Orozco, Pascual Jr. (1882–1915)
Orozco, Pascual Jr. (1882–1915)
Pascual Orozco, Jr. (b. 28 January 1882; d. 30 August 1915), guerrilla army leader in the state of Chihuahua during the early years of the Mexican Revolution. Born near San Isidro, Chihuahua, Orozco learned to read and write at a local public school. Working as a muleteer for various mining companies, he gained a reputation as a good worker and honest man.
His popularity as a leader in his home state, his ability to recruit and secure the allegiance of his followers, his knowledge of the local terrain, and his tactical ability in guerrilla combat made Orozco a key figure in the Revolution. He was one of the early leaders of the anti-reelectionist movement against General Porfirio Díaz and part of the initial group that rallied around Revolutionary leader Francisco I. Madero. When Madero launched his rebellion after escaping from prison following the fraudulent elections of 1910, Orozco immediately rose to support Madero's Plan of San Luis Potosí (5 October 1910).
Orozco was responsible for some of the initial successes of the movement, including the first Revolutionary victory over federal troops at Pedernales (27 November). He later led the attack against Ciudad Juárez, which resulted on 10 May 1911 in the capture of that city, the key victory of the uprising. As a result, Orozco enjoyed prominence as a hero of the Revolution. He was also responsible for putting down several revolts against the Madero regime.
Impatient with Madero, Orozco disavowed the administration and launched his own rebellion on 3 March 1912. Gaining control of much of the north, his movement constituted the strongest threat to the Madero administration, and his troops repelled an attack by a federal army led by the minister of war, General José González Salas. A few months later, however, Orozco was defeated by a federal army commanded by General Victoriano Huerta in a series of battles at Rellano (23 May) and Bachimba (3 July).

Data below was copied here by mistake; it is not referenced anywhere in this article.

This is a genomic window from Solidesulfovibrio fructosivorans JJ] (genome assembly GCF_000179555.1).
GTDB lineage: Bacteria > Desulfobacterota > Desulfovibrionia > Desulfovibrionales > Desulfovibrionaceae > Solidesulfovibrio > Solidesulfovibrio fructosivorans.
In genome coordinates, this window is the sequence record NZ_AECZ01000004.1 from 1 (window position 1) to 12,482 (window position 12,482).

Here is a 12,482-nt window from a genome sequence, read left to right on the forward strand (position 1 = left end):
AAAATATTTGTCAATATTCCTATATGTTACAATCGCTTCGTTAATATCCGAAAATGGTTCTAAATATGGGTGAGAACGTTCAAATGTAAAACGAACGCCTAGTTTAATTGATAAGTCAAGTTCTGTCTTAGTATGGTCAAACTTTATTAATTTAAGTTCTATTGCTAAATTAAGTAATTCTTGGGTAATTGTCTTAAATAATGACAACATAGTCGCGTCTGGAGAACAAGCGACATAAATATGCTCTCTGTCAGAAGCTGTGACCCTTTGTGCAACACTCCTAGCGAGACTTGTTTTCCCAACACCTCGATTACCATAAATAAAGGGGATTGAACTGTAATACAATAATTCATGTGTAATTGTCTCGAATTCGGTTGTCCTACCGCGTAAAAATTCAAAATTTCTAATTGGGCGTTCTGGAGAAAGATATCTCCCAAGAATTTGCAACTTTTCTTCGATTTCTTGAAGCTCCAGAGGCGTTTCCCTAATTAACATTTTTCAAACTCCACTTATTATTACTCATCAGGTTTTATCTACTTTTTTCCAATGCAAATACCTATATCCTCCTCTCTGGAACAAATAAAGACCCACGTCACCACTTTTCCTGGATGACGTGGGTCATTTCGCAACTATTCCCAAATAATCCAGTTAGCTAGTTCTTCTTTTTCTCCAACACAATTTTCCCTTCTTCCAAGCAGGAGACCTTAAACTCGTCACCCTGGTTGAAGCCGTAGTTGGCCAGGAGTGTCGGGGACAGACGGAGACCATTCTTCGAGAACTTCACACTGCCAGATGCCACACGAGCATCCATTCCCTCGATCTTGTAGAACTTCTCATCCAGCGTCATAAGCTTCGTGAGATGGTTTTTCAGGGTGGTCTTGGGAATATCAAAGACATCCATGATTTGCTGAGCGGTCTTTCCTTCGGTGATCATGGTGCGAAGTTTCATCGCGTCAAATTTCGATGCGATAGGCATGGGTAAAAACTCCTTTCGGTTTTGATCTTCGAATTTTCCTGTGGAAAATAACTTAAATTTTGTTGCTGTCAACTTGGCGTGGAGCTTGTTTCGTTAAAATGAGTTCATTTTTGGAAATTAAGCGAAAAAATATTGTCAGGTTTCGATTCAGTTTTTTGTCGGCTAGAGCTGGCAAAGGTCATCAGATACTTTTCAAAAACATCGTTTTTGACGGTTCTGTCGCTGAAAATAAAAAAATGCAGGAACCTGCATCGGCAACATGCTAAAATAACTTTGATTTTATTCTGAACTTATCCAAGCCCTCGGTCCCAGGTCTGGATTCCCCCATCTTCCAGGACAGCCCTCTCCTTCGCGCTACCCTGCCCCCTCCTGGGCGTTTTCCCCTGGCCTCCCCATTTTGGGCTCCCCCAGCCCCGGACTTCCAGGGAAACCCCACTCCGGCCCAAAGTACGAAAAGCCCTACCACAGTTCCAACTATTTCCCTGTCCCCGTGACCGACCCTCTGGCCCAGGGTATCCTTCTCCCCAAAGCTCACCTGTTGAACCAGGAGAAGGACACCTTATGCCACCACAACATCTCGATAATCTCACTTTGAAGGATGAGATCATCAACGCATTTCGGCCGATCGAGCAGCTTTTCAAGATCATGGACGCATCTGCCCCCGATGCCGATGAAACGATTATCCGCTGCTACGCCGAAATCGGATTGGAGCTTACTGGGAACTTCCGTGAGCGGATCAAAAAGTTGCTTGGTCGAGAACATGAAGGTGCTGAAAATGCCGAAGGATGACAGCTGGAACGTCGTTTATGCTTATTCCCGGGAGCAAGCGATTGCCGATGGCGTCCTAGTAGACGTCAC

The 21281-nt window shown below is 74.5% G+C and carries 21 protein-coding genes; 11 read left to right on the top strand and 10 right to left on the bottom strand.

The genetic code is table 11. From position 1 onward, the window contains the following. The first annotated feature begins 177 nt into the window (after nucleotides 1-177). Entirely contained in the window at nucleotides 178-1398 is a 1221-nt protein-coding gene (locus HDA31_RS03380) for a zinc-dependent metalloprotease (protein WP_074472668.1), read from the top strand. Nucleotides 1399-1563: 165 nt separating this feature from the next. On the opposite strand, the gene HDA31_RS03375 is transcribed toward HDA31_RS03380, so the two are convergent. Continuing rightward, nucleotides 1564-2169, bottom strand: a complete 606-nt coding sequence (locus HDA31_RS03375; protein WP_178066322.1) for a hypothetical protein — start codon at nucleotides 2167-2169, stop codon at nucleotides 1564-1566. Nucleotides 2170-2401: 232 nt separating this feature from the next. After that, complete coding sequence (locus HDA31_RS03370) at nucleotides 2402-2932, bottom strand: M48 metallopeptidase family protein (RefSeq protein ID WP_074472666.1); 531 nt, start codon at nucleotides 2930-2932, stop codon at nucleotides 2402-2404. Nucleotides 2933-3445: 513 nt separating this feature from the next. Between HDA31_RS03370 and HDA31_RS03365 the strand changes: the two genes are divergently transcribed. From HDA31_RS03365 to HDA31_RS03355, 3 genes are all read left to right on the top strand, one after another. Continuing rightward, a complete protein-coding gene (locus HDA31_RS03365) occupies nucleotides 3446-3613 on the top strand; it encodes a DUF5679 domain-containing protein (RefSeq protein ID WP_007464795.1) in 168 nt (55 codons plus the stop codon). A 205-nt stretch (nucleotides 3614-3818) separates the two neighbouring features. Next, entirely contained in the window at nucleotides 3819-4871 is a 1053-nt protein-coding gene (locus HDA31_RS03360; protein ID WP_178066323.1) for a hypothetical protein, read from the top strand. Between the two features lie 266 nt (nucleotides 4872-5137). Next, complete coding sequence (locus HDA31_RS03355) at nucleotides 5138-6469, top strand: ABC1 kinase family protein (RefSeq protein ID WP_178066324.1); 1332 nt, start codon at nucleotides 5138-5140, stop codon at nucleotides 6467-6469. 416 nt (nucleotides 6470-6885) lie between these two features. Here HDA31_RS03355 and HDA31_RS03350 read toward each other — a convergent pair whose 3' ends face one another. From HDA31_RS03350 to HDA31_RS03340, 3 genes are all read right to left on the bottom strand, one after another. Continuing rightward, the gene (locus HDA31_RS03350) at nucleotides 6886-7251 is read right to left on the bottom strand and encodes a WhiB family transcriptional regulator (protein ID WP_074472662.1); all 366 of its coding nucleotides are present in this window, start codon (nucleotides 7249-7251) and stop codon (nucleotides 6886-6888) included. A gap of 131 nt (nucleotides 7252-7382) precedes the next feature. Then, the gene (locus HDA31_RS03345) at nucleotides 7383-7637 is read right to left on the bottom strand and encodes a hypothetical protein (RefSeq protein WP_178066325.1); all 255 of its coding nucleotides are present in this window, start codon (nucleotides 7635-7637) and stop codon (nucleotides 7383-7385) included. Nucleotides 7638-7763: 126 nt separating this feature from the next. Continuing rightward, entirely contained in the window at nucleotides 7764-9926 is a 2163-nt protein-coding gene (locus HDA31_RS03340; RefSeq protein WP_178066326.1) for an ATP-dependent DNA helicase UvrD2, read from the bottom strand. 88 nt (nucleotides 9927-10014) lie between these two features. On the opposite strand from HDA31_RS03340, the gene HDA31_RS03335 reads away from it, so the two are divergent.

When Huerta deposed Madero (February 1913), Orozco supported the Huerta regime and commanded troops opposing Madero's successors. His controversial campaigns on behalf of the Huerta regime gained him several promotions, carrying him ultimately to the highest rank in the Mexican Army, general of division, and also earning him the enmity of his former Revolutionary colleagues, who felt he had betrayed their movement.
After the fall of Huerta (15 July 1914), Orozco opposed both the interim regime and the Revolutionary government of General Venustiano Carranza. Forced to flee to the United States, Orozco joined with Huerta and other exiles in seeking to launch a new rebellion. The rebellion was forestalled when Orozco and Huerta were arrested by U.S. marshals on 27 June 1915. Escaping from custody, Orozco was shot by a U.S. posse in Culberson County, Texas.
Michael C. Meyer, Mexican Rebel: Pascual Orozco and the Mexican Revolution, 1910–1915 (1967), provides the most detailed study. See also Charles C. Cumberland, Mexican Revolution: Genesis Under Madero (1952); and Kenneth J. Grieb, The United States and Huerta (1969).
Katz, Friedrich. The Life and Times of Pancho Villa. Stanford: Stanford University Press, 1998.
Knight, Alan. The Mexican Revolution, 2 volumes. Lincoln: University of Nebraska Press, 1990.
Kenneth J. Grieb
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